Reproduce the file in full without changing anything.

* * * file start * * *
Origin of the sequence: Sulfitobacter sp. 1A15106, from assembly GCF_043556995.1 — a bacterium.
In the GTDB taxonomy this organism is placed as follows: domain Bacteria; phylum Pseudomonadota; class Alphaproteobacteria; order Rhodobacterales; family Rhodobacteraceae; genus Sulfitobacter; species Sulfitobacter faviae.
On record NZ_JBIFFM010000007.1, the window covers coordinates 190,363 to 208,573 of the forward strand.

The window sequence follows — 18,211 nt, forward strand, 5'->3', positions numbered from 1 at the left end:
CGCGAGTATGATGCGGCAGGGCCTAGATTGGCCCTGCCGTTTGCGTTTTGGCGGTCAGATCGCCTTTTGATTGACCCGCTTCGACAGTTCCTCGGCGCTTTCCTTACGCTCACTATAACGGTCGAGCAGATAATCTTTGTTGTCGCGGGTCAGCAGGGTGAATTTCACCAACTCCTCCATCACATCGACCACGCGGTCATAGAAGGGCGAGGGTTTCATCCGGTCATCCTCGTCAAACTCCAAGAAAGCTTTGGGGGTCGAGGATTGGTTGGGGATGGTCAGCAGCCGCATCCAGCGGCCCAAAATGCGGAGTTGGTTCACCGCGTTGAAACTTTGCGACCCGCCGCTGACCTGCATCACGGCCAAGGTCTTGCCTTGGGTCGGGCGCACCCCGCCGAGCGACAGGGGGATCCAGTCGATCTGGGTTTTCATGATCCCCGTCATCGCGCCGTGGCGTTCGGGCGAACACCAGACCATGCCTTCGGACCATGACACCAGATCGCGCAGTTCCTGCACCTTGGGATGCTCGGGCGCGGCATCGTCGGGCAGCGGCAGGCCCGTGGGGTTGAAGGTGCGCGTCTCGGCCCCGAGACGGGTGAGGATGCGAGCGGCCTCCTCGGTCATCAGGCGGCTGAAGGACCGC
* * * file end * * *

Origin of the sequence: Sulfitobacter sp. 1A15106, from assembly GCF_043556995.1 — a bacterium.
In the GTDB taxonomy this organism is placed as follows: domain Bacteria; phylum Pseudomonadota; class Alphaproteobacteria; order Rhodobacterales; family Rhodobacteraceae; genus Sulfitobacter; species Sulfitobacter faviae.
On record NZ_JBIFFM010000007.1, the window covers coordinates 190,363 to 208,573 of the forward strand.

The window sequence follows — 18,211 nt, forward strand, 5'->3', positions numbered from 1 at the left end:
CGCGAGTATGATGCGGCAGGGCCTAGATTGGCCCTGCCGTTTGCGTTTTGGCGGTCAGATCGCCTTTTGATTGACCCGCTTCGACAGTTCCTCGGCGCTTTCCTTACGCTCACTATAACGGTCGAGCAGATAATCTTTGTTGTCGCGGGTCAGCAGGGTGAATTTCACCAACTCCTCCATCACATCGACCACGCGGTCATAGAAGGGCGAGGGTTTCATCCGGTCATCCTCGTCAAACTCCAAGAAAGCTTTGGGGGTCGAGGATTGGTTGGGGATGGTCAGCAGCCGCATCCAGCGGCCCAAAATGCGGAGTTGGTTCACCGCGTTGAAACTTTGCGACCCGCCGCTGACCTGCATCACGGCCAAGGTCTTGCCTTGGGTCGGGCGCACCCCGCCGAGCGACAGGGGGATCCAGTCGATCTGGGTTTTCATGATCCCCGTCATCGCGCCGTGGCGTTCGGGCGAACACCAGACCATGCCTTCGGACCATGACACCAGATCGCGCAGTTCCTGCACCTTGGGATGCTCGGGCGCGGCATCGTCGGGCAGCGGCAGGCCCGTGGGGTTGAAGGTGCGCGTCTCGGCCCCGAGACGGGTGAGGATGCGAGCGGCCTCCTCGGTCATCAGGCGGCTGAAGGACCGC